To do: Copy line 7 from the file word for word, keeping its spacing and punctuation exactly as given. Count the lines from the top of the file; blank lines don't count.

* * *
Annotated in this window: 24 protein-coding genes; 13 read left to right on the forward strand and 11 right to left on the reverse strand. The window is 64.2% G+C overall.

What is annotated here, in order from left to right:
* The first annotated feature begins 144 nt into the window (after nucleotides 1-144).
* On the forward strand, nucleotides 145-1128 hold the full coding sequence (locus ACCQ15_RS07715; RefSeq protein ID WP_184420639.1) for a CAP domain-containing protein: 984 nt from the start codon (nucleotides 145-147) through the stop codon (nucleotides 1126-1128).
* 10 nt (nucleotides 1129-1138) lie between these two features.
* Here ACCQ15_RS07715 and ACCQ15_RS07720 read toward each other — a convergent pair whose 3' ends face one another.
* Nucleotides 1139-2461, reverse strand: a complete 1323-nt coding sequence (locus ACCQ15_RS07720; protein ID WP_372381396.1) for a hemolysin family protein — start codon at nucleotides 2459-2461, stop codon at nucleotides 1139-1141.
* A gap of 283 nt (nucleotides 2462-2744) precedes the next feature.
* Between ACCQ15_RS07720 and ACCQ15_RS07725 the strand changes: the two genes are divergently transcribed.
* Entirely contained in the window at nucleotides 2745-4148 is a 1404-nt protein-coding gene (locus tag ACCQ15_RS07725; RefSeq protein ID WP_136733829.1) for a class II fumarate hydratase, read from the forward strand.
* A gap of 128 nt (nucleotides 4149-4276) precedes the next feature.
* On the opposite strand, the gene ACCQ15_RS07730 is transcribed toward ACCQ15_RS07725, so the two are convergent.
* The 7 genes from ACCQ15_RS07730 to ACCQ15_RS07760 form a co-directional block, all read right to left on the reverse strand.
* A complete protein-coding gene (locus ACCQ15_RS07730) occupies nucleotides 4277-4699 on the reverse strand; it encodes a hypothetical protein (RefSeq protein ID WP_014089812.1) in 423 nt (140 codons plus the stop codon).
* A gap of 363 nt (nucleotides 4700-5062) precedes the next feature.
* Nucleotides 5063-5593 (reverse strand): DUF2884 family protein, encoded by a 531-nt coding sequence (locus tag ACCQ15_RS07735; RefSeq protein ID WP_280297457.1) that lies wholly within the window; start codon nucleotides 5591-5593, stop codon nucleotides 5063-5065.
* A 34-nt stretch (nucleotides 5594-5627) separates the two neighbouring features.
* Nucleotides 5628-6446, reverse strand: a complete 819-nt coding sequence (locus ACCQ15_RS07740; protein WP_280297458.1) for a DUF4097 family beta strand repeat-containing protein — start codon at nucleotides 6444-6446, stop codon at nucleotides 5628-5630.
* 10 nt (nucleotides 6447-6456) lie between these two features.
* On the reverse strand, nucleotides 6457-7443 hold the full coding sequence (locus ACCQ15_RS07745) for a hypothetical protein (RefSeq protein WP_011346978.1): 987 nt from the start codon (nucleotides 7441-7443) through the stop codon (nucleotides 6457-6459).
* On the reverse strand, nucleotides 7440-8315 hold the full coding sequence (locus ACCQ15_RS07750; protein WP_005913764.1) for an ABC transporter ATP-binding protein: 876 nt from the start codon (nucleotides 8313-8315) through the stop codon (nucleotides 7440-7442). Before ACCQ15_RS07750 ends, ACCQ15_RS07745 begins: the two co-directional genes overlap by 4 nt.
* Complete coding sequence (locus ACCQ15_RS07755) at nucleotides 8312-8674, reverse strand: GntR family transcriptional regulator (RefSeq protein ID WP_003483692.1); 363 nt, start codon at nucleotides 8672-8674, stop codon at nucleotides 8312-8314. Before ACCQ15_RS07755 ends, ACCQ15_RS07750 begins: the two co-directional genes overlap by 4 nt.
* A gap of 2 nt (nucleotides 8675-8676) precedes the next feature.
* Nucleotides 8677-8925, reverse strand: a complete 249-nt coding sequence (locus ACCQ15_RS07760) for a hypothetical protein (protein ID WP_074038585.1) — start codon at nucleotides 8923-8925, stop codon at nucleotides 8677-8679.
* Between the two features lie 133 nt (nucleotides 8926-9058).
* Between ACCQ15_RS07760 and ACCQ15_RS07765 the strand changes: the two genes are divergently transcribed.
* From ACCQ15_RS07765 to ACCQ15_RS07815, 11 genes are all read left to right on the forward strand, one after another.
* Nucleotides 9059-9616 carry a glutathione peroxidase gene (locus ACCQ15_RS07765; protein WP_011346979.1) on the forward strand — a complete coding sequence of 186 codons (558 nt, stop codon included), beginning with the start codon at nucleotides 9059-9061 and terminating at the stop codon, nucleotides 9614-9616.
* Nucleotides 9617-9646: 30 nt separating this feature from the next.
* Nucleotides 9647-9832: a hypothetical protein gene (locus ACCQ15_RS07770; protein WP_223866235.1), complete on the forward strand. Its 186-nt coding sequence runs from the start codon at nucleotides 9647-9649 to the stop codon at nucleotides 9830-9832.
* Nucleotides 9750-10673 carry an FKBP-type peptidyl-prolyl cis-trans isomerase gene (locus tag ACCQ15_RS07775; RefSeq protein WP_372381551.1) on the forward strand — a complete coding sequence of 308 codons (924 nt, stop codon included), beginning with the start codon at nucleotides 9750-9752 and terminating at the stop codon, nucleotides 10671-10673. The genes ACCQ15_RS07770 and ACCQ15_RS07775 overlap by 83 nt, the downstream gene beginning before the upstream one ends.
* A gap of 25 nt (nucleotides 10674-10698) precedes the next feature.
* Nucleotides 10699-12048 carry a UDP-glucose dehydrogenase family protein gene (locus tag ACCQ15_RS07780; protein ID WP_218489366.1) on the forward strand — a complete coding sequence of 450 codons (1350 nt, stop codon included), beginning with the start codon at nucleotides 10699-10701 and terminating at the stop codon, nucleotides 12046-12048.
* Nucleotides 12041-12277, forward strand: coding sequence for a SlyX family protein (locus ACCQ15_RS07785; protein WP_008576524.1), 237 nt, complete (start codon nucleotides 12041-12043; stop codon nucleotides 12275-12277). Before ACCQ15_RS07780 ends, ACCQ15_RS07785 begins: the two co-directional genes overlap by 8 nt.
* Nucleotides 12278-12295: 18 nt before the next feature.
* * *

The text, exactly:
* Nucleotides 1139-2461, reverse strand: a complete 1323-nt coding sequence (locus ACCQ15_RS07720; protein ID WP_372381396.1) for a hemolysin family protein — start codon at nucleotides 2459-2461, stop codon at nucleotides 1139-1141.